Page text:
This book argues that the earth's atmosphere is a common property resource, like fisheries and medieval grazing land, which for millennia humankind has used -- and recently abused -- as a medium for waste disposal. Recognition of overuse has resulted in an international ban on nuclear tests in 1963, limitation on acidic pollutants in 1979, and limits on production of ozone- depleting chemicals in 1985-90. Pending are discussions on emissions of greenhouse gases, mainly methane and carbon dioxide, which are intimately related to agricultural production and the use of fossil fuels. Soroos offers a balanced, informative account of all these issues -- how they rose to public and political attention, how the international community initially responded, how international agreements were finally put in place and with what effect -- although he is too credulous of some of his sources on climate change. He rightly emphasizes the growing importance of international collaboration among scientists for both analysis and consensus-building, and raises but does not pursue questions about the capacity of the world community to set and enforce national quotas for greenhouse gas emissions.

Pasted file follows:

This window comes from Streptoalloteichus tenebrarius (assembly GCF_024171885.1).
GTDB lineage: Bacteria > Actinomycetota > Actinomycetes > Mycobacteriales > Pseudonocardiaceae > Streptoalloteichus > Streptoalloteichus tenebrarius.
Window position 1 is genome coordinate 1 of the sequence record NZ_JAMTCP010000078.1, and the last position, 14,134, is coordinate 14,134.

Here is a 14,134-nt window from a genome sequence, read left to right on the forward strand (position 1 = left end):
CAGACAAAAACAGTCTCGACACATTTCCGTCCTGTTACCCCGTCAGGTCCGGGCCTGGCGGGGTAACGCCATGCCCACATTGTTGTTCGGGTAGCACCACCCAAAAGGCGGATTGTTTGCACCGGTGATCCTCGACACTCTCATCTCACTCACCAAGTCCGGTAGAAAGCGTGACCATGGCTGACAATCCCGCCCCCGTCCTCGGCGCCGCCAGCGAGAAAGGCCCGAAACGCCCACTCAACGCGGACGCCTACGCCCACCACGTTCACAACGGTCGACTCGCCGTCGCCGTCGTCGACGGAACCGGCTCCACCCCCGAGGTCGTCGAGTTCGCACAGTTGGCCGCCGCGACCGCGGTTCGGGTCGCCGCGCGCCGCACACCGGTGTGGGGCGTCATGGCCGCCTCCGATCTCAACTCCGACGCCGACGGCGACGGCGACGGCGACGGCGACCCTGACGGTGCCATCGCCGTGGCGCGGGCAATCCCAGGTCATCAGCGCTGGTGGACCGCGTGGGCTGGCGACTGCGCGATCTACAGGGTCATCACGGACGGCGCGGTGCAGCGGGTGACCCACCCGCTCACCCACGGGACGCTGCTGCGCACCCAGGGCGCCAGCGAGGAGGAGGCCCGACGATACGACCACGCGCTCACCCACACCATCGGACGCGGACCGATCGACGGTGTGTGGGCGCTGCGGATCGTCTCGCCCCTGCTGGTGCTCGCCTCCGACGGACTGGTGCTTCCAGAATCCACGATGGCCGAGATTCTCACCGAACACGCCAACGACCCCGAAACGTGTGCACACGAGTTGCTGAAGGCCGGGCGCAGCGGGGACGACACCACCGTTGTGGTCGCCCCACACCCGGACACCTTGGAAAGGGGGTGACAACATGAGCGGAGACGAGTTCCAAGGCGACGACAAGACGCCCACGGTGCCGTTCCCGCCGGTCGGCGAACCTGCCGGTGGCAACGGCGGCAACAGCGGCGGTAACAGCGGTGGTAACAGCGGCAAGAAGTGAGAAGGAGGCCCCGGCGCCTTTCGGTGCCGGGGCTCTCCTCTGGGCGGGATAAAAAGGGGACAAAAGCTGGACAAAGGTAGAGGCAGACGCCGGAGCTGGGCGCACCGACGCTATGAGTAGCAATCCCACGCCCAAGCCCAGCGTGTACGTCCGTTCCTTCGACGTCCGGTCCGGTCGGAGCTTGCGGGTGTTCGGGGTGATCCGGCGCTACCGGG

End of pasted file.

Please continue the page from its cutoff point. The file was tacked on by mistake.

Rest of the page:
In This Review
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